It’s not uncommon, but neither is it inevitable. Few people have in-built inflexibility, so chances are your lack of mobility is due to too much time spent slumped over a keyboard. A chair-bound lifestyle shortens the muscles of your posterior chain; in particular, your hip flexors.
Having lost the advantages of a teenage body – the ability to consume eight pints of lager and a bucket of chicken without suffering an existential crisis on Sunday morning, for example – it seems unfair that this unwelcome throwback should continue to resurface. But, presuming you’re not still living off the aforementioned diet, there’s a lesser known offender that could be causing your breakouts.
With the Cannabis Trade Association reporting that the use of cannabis oil has doubled in a year and a study presented at the American Heart Association's Scientific Sessions suggesting heart failure patients are less likely to die in hospital if they use marijuana, cannabis is once again the subject of burning medical debate. However, the facts remain hazy. To help sort the weed from the chaff, MH investigates the science behind the smoke. First up: cannabis is not a drug.
What do we reckon?
1. Piers believes women who openly express their sexuality can’t also have opinions on basic human rights.
2. Emmeline Pankhurst famously hated spaghetti and I’ve misunderstood the whole thing. https://t.co/S7CYvzjhnf
Muck Rack makes it simple to find people, tweets, or articles that mention any name, keyword, company, hashtag etc. We've compiled this guide to help you make the most of your search.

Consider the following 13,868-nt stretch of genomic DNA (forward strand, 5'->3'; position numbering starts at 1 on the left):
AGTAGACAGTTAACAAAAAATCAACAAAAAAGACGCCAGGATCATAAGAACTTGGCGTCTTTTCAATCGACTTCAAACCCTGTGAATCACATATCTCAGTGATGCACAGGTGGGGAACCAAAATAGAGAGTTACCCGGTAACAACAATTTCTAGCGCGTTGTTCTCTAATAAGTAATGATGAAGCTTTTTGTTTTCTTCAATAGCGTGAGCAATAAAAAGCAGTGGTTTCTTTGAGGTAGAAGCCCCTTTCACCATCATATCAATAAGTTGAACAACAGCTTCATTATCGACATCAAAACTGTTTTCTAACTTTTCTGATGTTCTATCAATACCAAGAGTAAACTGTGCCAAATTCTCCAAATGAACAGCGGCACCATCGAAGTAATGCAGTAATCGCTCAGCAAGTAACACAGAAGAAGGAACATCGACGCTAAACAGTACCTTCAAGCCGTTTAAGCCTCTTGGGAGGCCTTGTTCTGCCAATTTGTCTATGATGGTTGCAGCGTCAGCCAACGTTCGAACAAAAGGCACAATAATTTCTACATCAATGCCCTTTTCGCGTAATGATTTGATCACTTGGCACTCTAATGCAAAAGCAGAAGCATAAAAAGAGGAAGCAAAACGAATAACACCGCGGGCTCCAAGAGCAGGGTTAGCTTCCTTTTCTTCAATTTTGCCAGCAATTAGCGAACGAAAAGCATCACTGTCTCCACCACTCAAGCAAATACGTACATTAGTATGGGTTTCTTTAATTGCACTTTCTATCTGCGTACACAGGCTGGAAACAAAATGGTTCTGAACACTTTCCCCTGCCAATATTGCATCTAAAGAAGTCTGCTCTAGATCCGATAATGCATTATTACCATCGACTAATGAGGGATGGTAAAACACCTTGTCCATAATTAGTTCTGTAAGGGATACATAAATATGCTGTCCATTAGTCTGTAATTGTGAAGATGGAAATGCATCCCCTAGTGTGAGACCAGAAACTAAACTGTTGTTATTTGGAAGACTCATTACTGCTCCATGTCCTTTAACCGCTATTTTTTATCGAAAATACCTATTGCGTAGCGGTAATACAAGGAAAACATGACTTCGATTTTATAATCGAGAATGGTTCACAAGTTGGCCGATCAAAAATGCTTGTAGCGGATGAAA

Selecting a term
Start searching tweets, articles from media outlets, articles mentioned in tweets, journalists'
names, titles and bios with some suggested searches:
Companies or Topics (e.g. iPhone, Microsoft)
Phrases (e.g. "cloud computing") — use quotes to keep the terms together
Twitter handles (e.g. @username) — returns those who have mentioned or replied to
Names (e.g. "David Pogue")
Hashtags (e.g. #sxsw, #london2012)
Bio details (e.g. vegan, Olympics, father)
Muck Rack's Advanced Search allows for many boolean operators.
Find results that mention multiple specified terms, use AND or
+. For example, ensure each result contains both Elon Musk and Mark Zuckerberg by
searching Musk AND Zuckerberg or Musk + Zuckerberg.
Use the operators OR or , to broaden your search when you'd like either of
multiple terms to appear in results. (This is the default behavior of our search when no operators
are used). For example, results will contain either cake or cookie by searching cake OR cookie or cake,cookie
Use NOT or - to subtract results from your search. For
example, searching Disney will yield results about the Walt Disney Company as well as Walt Disney
World Resort. To exclude mentions of Disney World, search for Disney -World or Disney
When using one of these operators with a phrase, enclose it in quotation marks. For example, you can
find results about smartphones excluding Apple's iPhone 4S by searching smartphone -"iPhone
Exact case matching or punctuation
If you're searching for a brand name or keyword that relies on specific punctuation marks or capitalization, you can
find results that match your exact query by adding matchcase: before the keyword you're searching for, like matchcase:E*TRADE .
Use parentheses to separate multiple
boolean phrases. For example, to find journalists talking about having fun in Disney World or
Disneyland, search for ("disney world" OR disneyland) AND fun.
An asterisk can be used to search for any variation of a root word truncated by the asterisk. For example, searching for admin* will return results for administrator, administration, administer, administered, etc.
A near operator is an AND operator where you can control the distance between the words. You can vary the distance the near operation uses by adding a forward slash and number (between 0-99) such as strawberries NEAR/10 "whipped cream", which means the strawberries must exist within 10 words of "whipped cream".